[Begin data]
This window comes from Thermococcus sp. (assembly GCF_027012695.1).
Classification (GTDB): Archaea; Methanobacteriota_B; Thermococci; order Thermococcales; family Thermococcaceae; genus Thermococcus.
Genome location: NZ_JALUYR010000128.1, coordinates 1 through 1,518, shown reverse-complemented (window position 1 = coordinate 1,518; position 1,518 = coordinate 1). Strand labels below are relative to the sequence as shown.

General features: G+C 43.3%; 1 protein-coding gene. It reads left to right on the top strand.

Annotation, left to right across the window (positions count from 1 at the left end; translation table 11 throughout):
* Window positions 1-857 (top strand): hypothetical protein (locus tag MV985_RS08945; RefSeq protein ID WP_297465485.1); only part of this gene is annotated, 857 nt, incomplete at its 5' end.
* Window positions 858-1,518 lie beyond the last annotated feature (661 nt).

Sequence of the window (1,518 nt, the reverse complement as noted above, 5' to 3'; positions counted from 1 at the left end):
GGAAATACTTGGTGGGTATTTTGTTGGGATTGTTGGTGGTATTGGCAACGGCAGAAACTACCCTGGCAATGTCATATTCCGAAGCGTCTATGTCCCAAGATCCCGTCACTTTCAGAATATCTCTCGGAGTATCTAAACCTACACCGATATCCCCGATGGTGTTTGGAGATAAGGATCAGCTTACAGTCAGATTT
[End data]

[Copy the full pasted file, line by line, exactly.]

This window comes from Thermococcus sp. (assembly GCF_027012695.1).
Classification (GTDB): Archaea; Methanobacteriota_B; Thermococci; order Thermococcales; family Thermococcaceae; genus Thermococcus.
Genome location: NZ_JALUYR010000128.1, coordinates 1 through 1,518, shown reverse-complemented (window position 1 = coordinate 1,518; position 1,518 = coordinate 1). Strand labels below are relative to the sequence as shown.

General features: G+C 43.3%; 1 protein-coding gene. It reads left to right on the top strand.

Annotation, left to right across the window (positions count from 1 at the left end; translation table 11 throughout):
* Window positions 1-857 (top strand): hypothetical protein (locus tag MV985_RS08945; RefSeq protein ID WP_297465485.1); only part of this gene is annotated, 857 nt, incomplete at its 5' end.
* Window positions 858-1,518 lie beyond the last annotated feature (661 nt).

Sequence of the window (1,518 nt, the reverse complement as noted above, 5' to 3'; positions counted from 1 at the left end):
GGAAATACTTGGTGGGTATTTTGTTGGGATTGTTGGTGGTATTGGCAACGGCAGAAACTACCCTGGCAATGTCATATTCCGAAGCGTCTATGTCCCAAGATCCCGTCACTTTCAGAATATCTCTCGGAGTATCTAAACCTACACCGATATCCCCGATGGTGTTTGGAGATAAGGATCAGCTTACAGTCAGATTT